War Memorial Gary Trouton

Benefice Newsletter - May

June 2015

What a month that was May that is: it started off with the birth of a new Princess who is now living with us here in Norfolk, quickly followed by the election and then the VE Day celebrations. I watched the Remembrance service on the telly on the Friday, with the old (very old now) veterans marching past the cenotaph, some being wheeled along in wheel chairs. It was a very moving sight, especially when the camera caught a few hastily wiped tears as lost friends and loved ones were remembered. Saturday saw the celebration side of VE Day with street parties and concerts around the country -who can remember the street parties of The Coronation in June 1953? I just missed the original VE Day parties despite some youngsters thinking I am that old! Then on the Sunday it was time to give thanks for victory over oppression, peace and sacrifice given. What a dilemma? In Church should we celebrate the Sixth Sunday of Easter, VE Day or Rogation Sunday when we usually, as a church family, have a picnic and 'Beat the Bounds'? I decided to do all of them - a real dolly mixture of a service. First we had the Easter Reading about baptism being for everyone, not just the Jews, which fitted in nicely with the concept of freedom, equality and our, taken for granted, right to vote and worship (or not) as we saw fit. Then we gave thanks for all that VE Day stood for which in fact enables us today to vote freely, choose our religion etc. and finally, we had our traditional Rogation Service - I told you it was a hotchpotch

So what is Rogation Sunday and 'Beating the Bounds'? Well, we started at the Church door where we gave thanks for the seed and growing crops for a good harvest and then on down the path to the Church gate where thanks were given for all the farmers and farm workers and all who provide our food, right up to the shop assistants, local corner shops and super markets. Then the fun started: off we all marched up Church Lane (we were at Christ Church Whittington that Sunday), out the other end at the top of Whittington Hill, where prayers were said for our immediate neighbours in Northwold. Then branches were used to beat the boundary between the two villages - hence 'Beating The Bounds' a really old tradition that was meant to ensure that the boys who were beaten (we only beat the nearest tree or fence I hasten to add) never forgot where the boundary was. Then on down Norman Drive, along the pathway at the end and into Old Methwold Road where we repeated the whole exercise only this time praying for the folk in Brookville and beating the boundary there.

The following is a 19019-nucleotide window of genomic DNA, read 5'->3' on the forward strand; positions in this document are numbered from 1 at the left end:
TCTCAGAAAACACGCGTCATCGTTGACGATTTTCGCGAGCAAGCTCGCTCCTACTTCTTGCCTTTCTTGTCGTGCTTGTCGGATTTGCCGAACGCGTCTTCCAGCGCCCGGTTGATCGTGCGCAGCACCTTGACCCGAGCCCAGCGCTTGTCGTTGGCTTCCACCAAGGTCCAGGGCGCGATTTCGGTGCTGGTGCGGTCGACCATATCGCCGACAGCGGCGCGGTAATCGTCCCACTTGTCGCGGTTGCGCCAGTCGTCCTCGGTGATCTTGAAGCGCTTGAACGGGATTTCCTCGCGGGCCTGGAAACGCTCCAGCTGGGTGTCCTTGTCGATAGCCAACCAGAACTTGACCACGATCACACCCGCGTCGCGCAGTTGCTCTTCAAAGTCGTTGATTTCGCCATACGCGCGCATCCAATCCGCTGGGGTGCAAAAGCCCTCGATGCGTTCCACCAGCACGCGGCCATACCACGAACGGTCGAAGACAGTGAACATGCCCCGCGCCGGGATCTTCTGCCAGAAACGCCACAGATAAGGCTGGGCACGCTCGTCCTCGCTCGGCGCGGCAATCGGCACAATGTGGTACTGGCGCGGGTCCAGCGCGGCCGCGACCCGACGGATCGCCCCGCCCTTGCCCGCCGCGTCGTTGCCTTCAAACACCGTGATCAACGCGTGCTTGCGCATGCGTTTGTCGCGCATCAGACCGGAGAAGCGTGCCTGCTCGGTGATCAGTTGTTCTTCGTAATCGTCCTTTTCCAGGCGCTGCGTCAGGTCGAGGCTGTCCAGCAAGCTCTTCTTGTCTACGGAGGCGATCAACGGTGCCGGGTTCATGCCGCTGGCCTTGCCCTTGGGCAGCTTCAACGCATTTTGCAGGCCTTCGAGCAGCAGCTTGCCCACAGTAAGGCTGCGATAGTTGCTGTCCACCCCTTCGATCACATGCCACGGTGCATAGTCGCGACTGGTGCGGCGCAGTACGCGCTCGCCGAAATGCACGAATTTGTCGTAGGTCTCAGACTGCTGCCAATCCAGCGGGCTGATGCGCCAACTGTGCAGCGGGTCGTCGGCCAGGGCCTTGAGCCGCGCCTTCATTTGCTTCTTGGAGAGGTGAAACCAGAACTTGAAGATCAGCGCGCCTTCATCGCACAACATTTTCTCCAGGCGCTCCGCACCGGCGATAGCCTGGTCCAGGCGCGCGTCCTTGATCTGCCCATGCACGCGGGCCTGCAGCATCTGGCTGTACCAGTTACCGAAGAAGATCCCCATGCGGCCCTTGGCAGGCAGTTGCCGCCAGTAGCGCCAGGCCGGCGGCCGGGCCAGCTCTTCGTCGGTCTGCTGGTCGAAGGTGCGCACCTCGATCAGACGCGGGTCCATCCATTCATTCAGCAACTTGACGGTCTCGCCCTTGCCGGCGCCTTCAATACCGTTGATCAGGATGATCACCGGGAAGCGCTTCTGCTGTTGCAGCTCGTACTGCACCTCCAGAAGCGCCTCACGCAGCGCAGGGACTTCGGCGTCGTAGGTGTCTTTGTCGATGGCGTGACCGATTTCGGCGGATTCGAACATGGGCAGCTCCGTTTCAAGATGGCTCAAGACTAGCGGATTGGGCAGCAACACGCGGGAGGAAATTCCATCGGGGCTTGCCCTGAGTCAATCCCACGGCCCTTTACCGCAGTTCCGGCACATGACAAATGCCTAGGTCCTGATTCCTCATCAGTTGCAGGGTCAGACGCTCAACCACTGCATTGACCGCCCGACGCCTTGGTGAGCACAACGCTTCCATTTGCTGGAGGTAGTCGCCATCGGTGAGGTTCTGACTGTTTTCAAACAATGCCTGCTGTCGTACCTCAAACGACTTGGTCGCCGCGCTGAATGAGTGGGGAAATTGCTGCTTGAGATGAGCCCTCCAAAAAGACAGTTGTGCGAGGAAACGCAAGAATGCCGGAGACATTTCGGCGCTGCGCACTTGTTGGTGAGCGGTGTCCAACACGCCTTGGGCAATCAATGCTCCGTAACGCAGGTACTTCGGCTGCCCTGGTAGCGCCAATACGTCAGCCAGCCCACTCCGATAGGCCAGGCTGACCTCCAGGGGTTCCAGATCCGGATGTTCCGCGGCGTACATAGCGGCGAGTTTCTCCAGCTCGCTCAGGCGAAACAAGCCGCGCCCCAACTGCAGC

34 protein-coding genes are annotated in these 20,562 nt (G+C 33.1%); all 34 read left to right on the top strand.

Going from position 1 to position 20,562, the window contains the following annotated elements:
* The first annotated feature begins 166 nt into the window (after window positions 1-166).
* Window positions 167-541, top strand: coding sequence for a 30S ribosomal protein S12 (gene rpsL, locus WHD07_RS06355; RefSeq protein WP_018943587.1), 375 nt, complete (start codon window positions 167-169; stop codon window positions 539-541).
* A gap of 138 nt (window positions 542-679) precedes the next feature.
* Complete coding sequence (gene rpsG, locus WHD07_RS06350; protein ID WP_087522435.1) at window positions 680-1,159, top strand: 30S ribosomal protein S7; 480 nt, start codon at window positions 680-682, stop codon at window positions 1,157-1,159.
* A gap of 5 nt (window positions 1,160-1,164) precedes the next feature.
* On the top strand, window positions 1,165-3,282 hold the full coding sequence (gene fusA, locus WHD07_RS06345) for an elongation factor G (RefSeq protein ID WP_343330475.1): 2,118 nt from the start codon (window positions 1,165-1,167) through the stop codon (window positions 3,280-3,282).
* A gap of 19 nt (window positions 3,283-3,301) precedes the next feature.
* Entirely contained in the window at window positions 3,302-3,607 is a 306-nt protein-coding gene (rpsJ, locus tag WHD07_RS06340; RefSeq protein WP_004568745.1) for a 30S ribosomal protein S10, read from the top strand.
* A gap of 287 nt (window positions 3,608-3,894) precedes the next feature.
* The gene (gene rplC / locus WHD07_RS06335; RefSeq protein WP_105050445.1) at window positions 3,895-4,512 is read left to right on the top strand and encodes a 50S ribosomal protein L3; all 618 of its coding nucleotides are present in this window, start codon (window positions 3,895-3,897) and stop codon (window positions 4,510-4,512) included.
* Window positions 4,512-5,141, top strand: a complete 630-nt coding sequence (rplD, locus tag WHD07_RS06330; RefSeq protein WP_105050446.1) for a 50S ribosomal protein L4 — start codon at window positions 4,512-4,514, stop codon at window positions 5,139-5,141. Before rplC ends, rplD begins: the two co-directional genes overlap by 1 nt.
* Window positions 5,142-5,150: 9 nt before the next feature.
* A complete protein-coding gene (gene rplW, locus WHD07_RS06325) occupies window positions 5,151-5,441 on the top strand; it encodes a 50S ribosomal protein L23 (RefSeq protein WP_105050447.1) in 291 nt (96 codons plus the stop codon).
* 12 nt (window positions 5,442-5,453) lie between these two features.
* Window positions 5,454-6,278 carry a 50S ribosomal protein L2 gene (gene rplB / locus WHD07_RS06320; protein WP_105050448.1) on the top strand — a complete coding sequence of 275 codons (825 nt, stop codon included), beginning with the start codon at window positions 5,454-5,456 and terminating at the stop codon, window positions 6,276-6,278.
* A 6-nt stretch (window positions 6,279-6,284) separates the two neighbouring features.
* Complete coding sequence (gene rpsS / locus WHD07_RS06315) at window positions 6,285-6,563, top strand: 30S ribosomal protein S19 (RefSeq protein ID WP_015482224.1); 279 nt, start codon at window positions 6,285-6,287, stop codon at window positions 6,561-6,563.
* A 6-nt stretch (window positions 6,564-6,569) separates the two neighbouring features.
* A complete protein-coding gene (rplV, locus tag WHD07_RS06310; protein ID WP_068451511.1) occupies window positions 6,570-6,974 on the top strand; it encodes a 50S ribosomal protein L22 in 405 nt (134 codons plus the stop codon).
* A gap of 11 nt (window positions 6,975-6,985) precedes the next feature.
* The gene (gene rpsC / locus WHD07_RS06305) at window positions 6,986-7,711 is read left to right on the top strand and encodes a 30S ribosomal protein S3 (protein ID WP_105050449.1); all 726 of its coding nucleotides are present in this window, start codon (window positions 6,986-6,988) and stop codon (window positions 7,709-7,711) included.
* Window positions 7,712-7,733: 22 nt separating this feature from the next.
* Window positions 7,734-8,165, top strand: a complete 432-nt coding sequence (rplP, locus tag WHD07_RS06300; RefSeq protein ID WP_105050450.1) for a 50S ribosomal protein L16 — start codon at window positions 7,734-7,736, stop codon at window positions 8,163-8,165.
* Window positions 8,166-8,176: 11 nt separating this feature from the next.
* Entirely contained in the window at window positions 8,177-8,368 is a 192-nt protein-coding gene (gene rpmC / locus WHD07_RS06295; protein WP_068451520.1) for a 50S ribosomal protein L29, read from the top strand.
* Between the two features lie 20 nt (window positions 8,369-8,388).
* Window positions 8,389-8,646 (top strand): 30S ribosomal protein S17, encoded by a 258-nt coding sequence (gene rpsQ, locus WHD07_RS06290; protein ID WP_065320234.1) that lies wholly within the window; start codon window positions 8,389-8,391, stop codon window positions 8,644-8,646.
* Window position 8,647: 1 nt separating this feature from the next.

Finally, Roger led us down the New Methwold Road and into his yard at Grange Farm to the northern boarder between Whittington and Stoke Ferry where he gleefully told me that I had to wade out into the middle of the river to pray for the Stoke Ferry folk as that was were the boundary was - in the middle of the river. I declined! Nobody was willing to beat the bounds in the appropriate place either so prayers were said and the bounds beat on the river bank. I must say we had some really strange looks along the way, as this group of twenty odd people were spotted hitting the tress/fence/ground with twigs, especially as we had pinched them from the Christmas decoration bag, which meant they were sparkly gold! It didn't end there either. When we had finished we marched back to the Church to finish our celebrations as only we English could - a nice hot cuppa with hot dogs (with real butchers sausages not those frankfurter things) and fried onions! What a service - who said going to church is boring? CarolNicholas-Letch.

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